• Interviews

Seth Savoy on His First Film, “Echo Boomers”

When Cajun American screenwriter and director Seth Savoy, 28, took his script to the Sundance Film Festival in 2015, and won an independent pitch competition, it put him on a trajectory that would kick-start his career. Five years later, that pitch became the first building block in his debut feature film, Echo Boomers, the story of a group of broke and disillusioned college graduates who break into Chicago’s wealthiest homes.  Echo Boomers boasts a cast that includes Golden Globe and Academy nominee Michael Shannon and Golden Globe winner and Academy Award nominee Lesley Ann Warren, and also stars Alex Pettyfer and Patrick Schwarzenegger.  With positive reviews for his impressive first time effort, Savoy is well on his way to establishing a Hollywood career.  Born and raised in Little Rock, Arkansas, Savoy studied filmmaking at Colombia College, Chicago, where he honed his skills and made multiple award-winning short films that were screened in 65 film festivals around the world. He’s also worked in music videos and has directed creative campaigns for such prestigious companies as the New York City Ballet.

How does it feel that your debut film is out in the world?

It’s a little nerve-racking.

How did you come up with the idea? 

I went to Columbia College, Chicago. I went through film school, and I graduated, and I had all this debt and I felt a really big frustration about it.  I was an artist trying to figure out what my first film was going to be and how I was going to get it made. And then I saw these articles in Chicago around that time about these kids busting into houses. They all had degrees, and weirdly enough, I felt like I could understand their frustration. I had left college, too, and I couldn’t get a job. So I took those stories, ran with them and made Echo Boomers.

Was there a temptation to make these characters more sympathetic?  It was difficult to be on their side at times.

How unsympathetic they are was on purpose. I really did want to make characters that lived in the gray, and I talked a lot about this on set with the with the actors. I didn’t want to make characters that either always did the right things or always do the wrong things. In real life, they’re pretty blurred, and they’re pretty gray. But I agree with you, it is very hard to root for these characters sometimes, but I don’t I don’t think that’s necessarily a bad thing. I think that that’s a little bit more realistic.

How did you get such a great cast?  This is your first film and you have Michael Shannon, who is amazing.  I also thought Patrick Schwarzenegger did a great job.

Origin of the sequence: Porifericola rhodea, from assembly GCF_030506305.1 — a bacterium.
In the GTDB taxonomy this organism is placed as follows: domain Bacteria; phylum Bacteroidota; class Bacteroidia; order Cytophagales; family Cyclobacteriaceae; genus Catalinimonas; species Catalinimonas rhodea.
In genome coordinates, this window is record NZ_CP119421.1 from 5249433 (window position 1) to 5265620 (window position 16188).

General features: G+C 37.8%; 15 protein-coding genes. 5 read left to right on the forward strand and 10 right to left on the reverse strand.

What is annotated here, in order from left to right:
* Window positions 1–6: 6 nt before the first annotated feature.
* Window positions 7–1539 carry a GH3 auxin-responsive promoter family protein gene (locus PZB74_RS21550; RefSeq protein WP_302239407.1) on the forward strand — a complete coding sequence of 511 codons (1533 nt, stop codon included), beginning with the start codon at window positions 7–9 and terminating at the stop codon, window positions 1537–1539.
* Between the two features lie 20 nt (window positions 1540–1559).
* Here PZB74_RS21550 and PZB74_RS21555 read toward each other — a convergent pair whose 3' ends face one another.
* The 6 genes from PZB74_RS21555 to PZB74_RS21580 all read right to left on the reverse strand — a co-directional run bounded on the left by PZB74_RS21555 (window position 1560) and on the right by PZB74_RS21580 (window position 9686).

I got lucky. I was introduced to Shannon’s manager. They read the script and said that they thought I was making a statement that was really interesting and kind of unique on this generation. It took two years to find the right casting. And with Patrick, he’d never been given this opportunity before. 

You’re only 28 – you must have a lot of confidence to direct a movie, especially directing such established actors as Michael Shannon and Lesley Anne Warren.

I think one thing that I learned really, really young, is if you knock on the door long enough and loud enough, you’re gonna wake someone up. And that’s kind of been my approach to this industry this entire time. As you know, there have been so many people who told me that “This movie can’t happen,” and, “You can’t get this level of talent,” and, “This won’t happen because of your age,” and things like that. But I guess I’m just very privileged. I’m so thankful and blessed for that and I realized I started with a leg up just from having that mentality.  Actually, I think that mentality is pretty much what got me here today.

Did you have a plan B in case this didn’t work out for you?

 There is no plan B. And that mentally can move mountains for you, at least for me it did. I know I’m going do this forever. I know I’m going to make movies until the day I die.

When did you know that you wanted to write and direct as a profession?

My parents are theater people, and if you know theater people, they are a pretty close-knit community. They were always taking me to plays as a kid.  I directed my high school play, and even then I knew that this was going to be it for me.

What was it like working with Michael Shannon?

Well, this was a big learning curve for me. I think the next one will be smoother. The day that Michael Shannon came in – I mean, he’s done this 150 times, and I’m sitting here directing him on my first one, but the amount of respect and the amount of direction that he took from me without question really tells me what kind of actor he is.

How did you come to casting Alex Pettyfer? 

He was actually a suggestion through Michael Shannon and Michael Shannon’s team. So I talked with Alex, and Alex is one of those people that is just unbelievably smart, which I hadn’t just assumed for some reason, probably because he’s so ridiculously good looking.

What did you learn through the process of making the movie?

I think I’ve learned that I want to do stories that really have something to say. And they might not be easy to watch, but I think that’s okay. I think that that might be good storytelling, because Echo Boomers is hard for people to talk about it and it is hard to watch.

Is there a message you’d like the audiences to take away after watching the movie?

I think that there are a ton of messages in there that I don’t want to say. I want people to come up with their own answers for them, but I think they’re pretty obvious.